Evergrande set for liquidation as China property crisis drags on

Evergrande set for liquidation as China property crisis drags on

Evergrande’s collapse is the largest by far in a crisis that has dragged down China’s economic growth

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China Evergrande Group received a liquidation order from a Hong Kong court, setting off a daunting process to carve up the biggest casualty of a property crisis that’s upending the world’s second-largest economy.

The ruling on Jan. 29 from Hong Kong judge Linda Chan is the latest twist in a saga that saw Evergrande amass more than US$300 billion of liabilities during China’s debt-fuelled property boom, before turning into the poster child of a market bust that shows few signs of ending. The builder was valued at just US$275 million on Monday before trading in its shares was halted, down more than 99 per cent from its peak.

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Evergrande’s collapse is by far the largest in a crisis that has dragged down China’s economic growth and led to a record spate of defaults by developers. The liquidation will be a test case of the legal reach of Hong Kong courts in China, where most of Evergrande’s assets reside. Any new management will also need to navigate asset sales in an industry lacking liquidity and confidence.

The liquidation will be closely watched by global investors, who have pulled billions of dollars from mainland China in part due to concerns over an uneven playing field for foreign capital as President Xi Jinping tightens the Communist party’s grip on the economy. Policymakers may have to balance competing priorities as they try to shore up investor confidence while ensuring unfinished homes get built and the financial system remains resilient to the property industry’s woes.

“The market will pay close attention to what the liquidators can do after being appointed, especially whether they can achieve recognition from any of the three designated PRC courts” under a 2021 arrangement between China and Hong Kong, said Lance Jiang, restructuring partner at law firm Ashurst. “The liquidators will have very limited powers of enforcement over onshore assets in mainland China if they cannot get such recognition.”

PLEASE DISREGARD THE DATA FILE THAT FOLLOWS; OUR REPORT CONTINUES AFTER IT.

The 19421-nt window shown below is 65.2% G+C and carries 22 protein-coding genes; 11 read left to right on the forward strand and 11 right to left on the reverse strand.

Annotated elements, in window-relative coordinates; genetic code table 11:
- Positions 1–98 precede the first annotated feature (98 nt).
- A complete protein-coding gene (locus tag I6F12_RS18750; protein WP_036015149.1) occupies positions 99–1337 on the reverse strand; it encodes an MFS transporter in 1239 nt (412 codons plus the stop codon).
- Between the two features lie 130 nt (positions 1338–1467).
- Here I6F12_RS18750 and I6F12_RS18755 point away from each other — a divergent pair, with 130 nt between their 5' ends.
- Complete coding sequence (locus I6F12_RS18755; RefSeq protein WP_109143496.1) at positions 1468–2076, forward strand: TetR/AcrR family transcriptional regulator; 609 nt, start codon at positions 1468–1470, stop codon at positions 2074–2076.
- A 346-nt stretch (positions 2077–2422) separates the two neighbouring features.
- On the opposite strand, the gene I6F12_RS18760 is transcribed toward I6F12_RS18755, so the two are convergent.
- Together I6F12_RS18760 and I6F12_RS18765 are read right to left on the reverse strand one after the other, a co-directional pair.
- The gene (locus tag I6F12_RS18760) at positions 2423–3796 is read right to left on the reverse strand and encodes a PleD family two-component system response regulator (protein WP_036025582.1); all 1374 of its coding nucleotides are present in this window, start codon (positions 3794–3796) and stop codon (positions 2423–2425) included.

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While Hong Kong’s courts have issued at least three wind-up orders for other Chinese developers since the crisis began in 2021, none comes close to Evergrande in complexity, asset size, and the number of stakeholders. There are also few signs that the liquidation of smaller peers Jiayuan International Group and Yango Justice International Ltd., a unit of Yango Group Co., are moving forward much.

Hong Kong’s insolvency proceedings have limited recognition in China, whose courts may also appoint administrators in their own jurisdictions. That leaves open the question of claims available for holders of US$17 billion in Evergrande dollar bonds covered in its proposed restructuring plan.

Most of Evergrande’s dollar notes traded at around 1.5 cents U.S. on the dollar as of Friday, an indication that investors have low expectations for repayment, according to Bloomberg-compiled data.

In another hearing on Monday afternoon, Chan named Alvarez & Marsal Inc. — one of the largest restructuring consulting firms, whose past cases include Lehman Brothers Holdings Inc. — as the liquidator firm overseeing the process.

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The judge appointed Eddie Middleton and Tiffany Wong, who are managing directors of Alvarez & Marsal, as joint liquidators overseeing the case. Wong has worked as the receiver for creditors who seized a Hong Kong building once known as the China Evergrande Centre.